Government from Paul Harris, Bowers’s supervising probation officer, and Steve McNish, the
director of Midway Sanction Center.
Harris’s testimony established that Bowers was well aware that he was not permitted to take
narcotic medications without advanced permission, that Harris did not give Bowers permission to
take hydrocodone, that Bowers did not acknowledge a drug problem, and that Bowers was
“completely uncooperative” and resistant to supervision. Harris concluded that Bowers was unlikely
to succeed under any supervisory program or conditions.
McNish testified that Bowers was uncooperative and that Bowers clearly felt that his
assignment to Midway was a wrong perpetrated against him. Bowers refused to pay his subsistence
fee to Midway. Bowers would check himself out of Midway for up to 80 hours a week, ostensibly
to work at his construction job, yet his paychecks did not report such lengthy hours. Additionally,
McNish confirmed that Bowers had never turned in any medication as required to Midway, yet had
tested positive for hydrocodone.
At the revocation hearing, the district court found by a preponderance of the evidence that
Bowers had violated his terms of supervised release by testing positive for hydrocodone and failing
to comply with the requirements of Midway. These were grade C violations which, in light of
Bowers’s criminal history categorization, carried an advisory guidelines range of 7 to 13 months’
incarceration. The United States requested the statutory maximum sentence of 21 months’
The district court sentenced Bowers to 18 months of incarceration without any further
supervised release period. In arriving at this sentence, the district court considered and discussed
the guidelines range and the § 3553(a) factors. The district court acknowledged the importance of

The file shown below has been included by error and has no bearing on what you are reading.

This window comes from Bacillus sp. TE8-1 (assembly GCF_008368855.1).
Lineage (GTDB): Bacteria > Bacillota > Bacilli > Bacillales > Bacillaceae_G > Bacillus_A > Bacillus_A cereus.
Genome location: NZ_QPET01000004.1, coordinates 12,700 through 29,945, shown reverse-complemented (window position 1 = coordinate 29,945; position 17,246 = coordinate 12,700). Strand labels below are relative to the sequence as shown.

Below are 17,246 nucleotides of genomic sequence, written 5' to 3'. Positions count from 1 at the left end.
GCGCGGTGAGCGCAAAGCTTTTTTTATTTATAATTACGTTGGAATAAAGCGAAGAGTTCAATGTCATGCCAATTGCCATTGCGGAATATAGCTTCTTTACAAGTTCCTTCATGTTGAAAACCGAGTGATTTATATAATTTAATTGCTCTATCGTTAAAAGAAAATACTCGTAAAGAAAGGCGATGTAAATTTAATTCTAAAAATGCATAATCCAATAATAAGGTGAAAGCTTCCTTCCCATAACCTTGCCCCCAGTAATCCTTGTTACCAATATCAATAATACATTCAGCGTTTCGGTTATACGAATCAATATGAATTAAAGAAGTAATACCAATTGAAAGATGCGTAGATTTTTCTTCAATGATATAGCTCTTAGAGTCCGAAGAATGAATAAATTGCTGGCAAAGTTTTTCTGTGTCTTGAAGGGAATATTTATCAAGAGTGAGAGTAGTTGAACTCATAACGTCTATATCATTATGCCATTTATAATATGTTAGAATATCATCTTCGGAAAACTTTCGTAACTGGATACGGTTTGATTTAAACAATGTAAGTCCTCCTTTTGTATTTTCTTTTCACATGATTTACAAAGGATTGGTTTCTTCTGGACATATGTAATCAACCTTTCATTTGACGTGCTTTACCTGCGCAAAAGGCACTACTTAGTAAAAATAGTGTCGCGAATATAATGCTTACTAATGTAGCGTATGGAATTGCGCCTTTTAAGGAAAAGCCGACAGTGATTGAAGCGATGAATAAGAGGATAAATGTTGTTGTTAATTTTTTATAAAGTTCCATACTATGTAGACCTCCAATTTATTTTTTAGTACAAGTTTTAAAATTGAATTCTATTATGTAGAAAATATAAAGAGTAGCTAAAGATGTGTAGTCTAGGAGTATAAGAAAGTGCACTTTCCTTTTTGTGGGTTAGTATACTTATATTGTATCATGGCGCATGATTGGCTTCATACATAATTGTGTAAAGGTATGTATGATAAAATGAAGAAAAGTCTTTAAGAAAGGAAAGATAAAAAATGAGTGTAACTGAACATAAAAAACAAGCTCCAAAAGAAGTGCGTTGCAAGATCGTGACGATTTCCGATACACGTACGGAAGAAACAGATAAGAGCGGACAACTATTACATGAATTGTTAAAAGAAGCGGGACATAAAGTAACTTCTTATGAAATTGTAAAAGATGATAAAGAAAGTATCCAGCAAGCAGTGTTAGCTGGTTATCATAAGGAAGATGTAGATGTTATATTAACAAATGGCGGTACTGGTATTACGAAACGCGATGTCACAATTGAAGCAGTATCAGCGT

the guidelines, but determined that the § 3553(a) factors called for an upward variance. The district
court specifically discussed Bowers’s angry attitude and demeanor, his unwillingness to follow rules,
his resistance to treatment, and the fact that this was Bowers’s second revocation of supervised
release. After this discussion, the district court concluded:
Your resistance to any kind of supervision and treatment is something that’s not
taken into account by the guideline range. Your argumentative, uncooperative, antiauthority attitude is something that’s not taken into consideration; and the reason
that’s important, in addition to the reasons I’ve already stated . . . is that that
increases the risk of recidivism . . . . Because I find . . . that there are certain factors
that are not taken into account in the guideline range, because of . . . the lengthy
record of noncompliance, because of the nature of the noncompliance, because you
have effectively managed to avoid your Midway obligation, and because there is no
further supervision that will serve any purpose, I am going to impose an above the
guideline sentence here. I’m not, however, going to impose the statutory maximum.
I’m going to impose an 18 month sentence here . . . a sentence that I believe is
sufficient but not greater than necessary to comply with the purposes of sentencing
established by the Congress.
On November 9, 2010, one day after the revocation hearing, Bowers filed a timely notice of
Bowers’s sentence was not procedurally or substantively unreasonable, and thus the district